Second–Stage Juvenile (J2)

Body translucent white, vermiform, rather long, tapering at both ends with very long, narrow tail. Anterior end truncate; head region only slightly set off from body. Vestibule and extension more developed than remainder of hexaradiate cephalic framework. In SEM, stoma slit-like, located in oval prestoma, surrounded by six pore-like openings of inner labial sensilla. Medial lips and labial disc dumbbell-shaped in face view. Labial disc rounded, raised slightly above medial lips. Lateral lips large and triangular, lower than labial disc and medial lips. Posterior edge of one or both lateral lip may fuse with tile head region in some specimens. Elongate amphidial apertures located between labial disc and lateral lips. Lip region not annulated; body annuli distinct but fine. Lateral field beginning near level of procorpus as two lines; near metacorpus third line begins and shortly splits making four lines, running entire length of body before gradually decreasing to two lines which end near hyaline tail terminus, irregularly areolated. In LM, stylet delicate; cone straight, narrow, sharply pointed; shaft becomes slightly wider posteriorly; knobs large, rounded, separate from each other, set off from shaft. Distance of DGO to stylet long; orifice branched into three channels; ampulla indistinct. Procorpus faintly outlined; metacorpus oval with enlarged lumen lining; isthmus not clearly defined oesophago-intestinal junction difficult to observe. Gland lobe variable in length, with three equal-sized nuclei; overlaps intestine ventrally. Excretory pore distinct; hemizonid 1-2 annuli anterior to excretory pore, 3-5 annuli long; cuticle slightly raised over hemizonid. Tail very thin; annulations increase in size, become more irregular posteriorly. Hyaline tail terminus clearly defined; tail tip broad, bluntly rounded. Rectum dilated. A few fat droplets may occur in hyaline tail terminus. Phasmids small, difficult to observe, located posterior to anus.

Distribution

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M. enterolobii is largely distributed in regions with typical tropical climatic conditions, including Asia, Africa, Europe, South and Central America and the Caribbean. It has also been reported from areas of North America exhibiting a warmer climate, e.g., Florida and North Carolina (Kaur et al., 2006; Ye et al., 2013). Because of its thermal requirements, M. enterolobii will probably not survive in colder regions. However, it might be able to establish in Mediterranean climates or in greenhouses (e.g., the nematode was detected on vegetables in greenhouses in Switzerland; Kiewnick et al., 2008). M. enterolobii has been intercepted on several occasions in a few European countries in plant materials imported from tropical areas. Recently, it has been reported in several localities of Portugal (Santos et al., 2019).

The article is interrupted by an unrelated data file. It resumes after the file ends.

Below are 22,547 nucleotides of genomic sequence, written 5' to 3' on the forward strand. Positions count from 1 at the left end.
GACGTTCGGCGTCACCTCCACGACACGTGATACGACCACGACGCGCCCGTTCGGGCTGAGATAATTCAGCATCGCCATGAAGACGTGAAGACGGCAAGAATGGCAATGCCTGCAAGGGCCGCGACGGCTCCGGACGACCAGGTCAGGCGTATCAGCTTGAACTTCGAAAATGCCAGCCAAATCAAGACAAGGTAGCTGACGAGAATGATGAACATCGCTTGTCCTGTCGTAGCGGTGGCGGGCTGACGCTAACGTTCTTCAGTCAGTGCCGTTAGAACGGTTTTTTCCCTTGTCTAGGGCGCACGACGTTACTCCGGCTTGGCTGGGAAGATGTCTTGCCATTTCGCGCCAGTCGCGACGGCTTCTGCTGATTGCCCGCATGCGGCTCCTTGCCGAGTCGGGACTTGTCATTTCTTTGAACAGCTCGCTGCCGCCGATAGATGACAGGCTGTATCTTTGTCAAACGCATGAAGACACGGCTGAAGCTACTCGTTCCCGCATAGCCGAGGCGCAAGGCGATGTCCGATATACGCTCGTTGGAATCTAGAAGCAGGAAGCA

Distribution Table

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The distribution in this summary table is based on all the information available. When several references are cited, they may give conflicting information on the status. Further details may be available for individual references in the Distribution Table Details section which can be selected by going to Generate Report.

Last updated: 17 Feb 2021
Continent/Country/Region Distribution Last Reported Origin First Reported Invasive Reference Notes

Africa

BeninPresent
Burkina FasoPresent, Localized
Congo, Democratic Republic of thePresent
Côte d'IvoirePresent
GambiaAbsent, Unconfirmed presence record(s)
KenyaPresent
MalawiPresent, Localized
MozambiquePresent
NigerPresent
NigeriaPresent
SenegalPresent
South AfricaPresent
TogoPresent

Asia

ChinaPresent
-FujianPresent
-GuangdongPresent
-GuangxiPresent
-HainanPresent
-HunanPresent
-LiaoningPresent
-ShandongPresent
-YunnanPresent
IndiaPresent, Localized
-Madhya PradeshPresent
-RajasthanPresent
-Tamil NaduPresent
-Uttar PradeshPresent
-UttarakhandPresent
SingaporeAbsent, Eradicated
ThailandPresent, Localized
VietnamPresent

Europe

BelgiumAbsent, Intercepted only
FranceAbsent, Formerly present
NetherlandsAbsent, Intercepted onlyAbsent, intercepted only, confirmed by survey. 75 survey observations in 2012.
PortugalPresent, Few occurrences
SwitzerlandPresent, Few occurrences2008

North America

Costa RicaPresent
CubaPresent, Widespread
El SalvadorPresent
GuadeloupePresent
GuatemalaPresent
HondurasPresent
MartiniquePresent
MexicoPresent
NicaraguaPresent
Puerto RicoPresent, Widespread
Trinidad and TobagoPresent, Localized
United StatesPresent, Localized
-FloridaPresent
-North CarolinaPresent, Localized
-South CarolinaPresent, Few occurrences2018

South America

BrazilPresent, Widespread
-AlagoasPresent2010
-BahiaPresent
-CearaPresent
-Espirito SantoPresent
-GoiasPresent
-MaranhaoPresent2008
-Mato GrossoPresent
-Mato Grosso do SulPresent
-Minas GeraisPresent2007
-ParanaPresent
-PernambucoPresent
-PiauiPresent
-Rio de JaneiroPresent
-Rio Grande do NortePresent
-Rio Grande do SulPresent
-Santa CatarinaPresent
-Sao PauloPresent
-TocantinsPresent2009
VenezuelaPresent

History of Introduction and Spread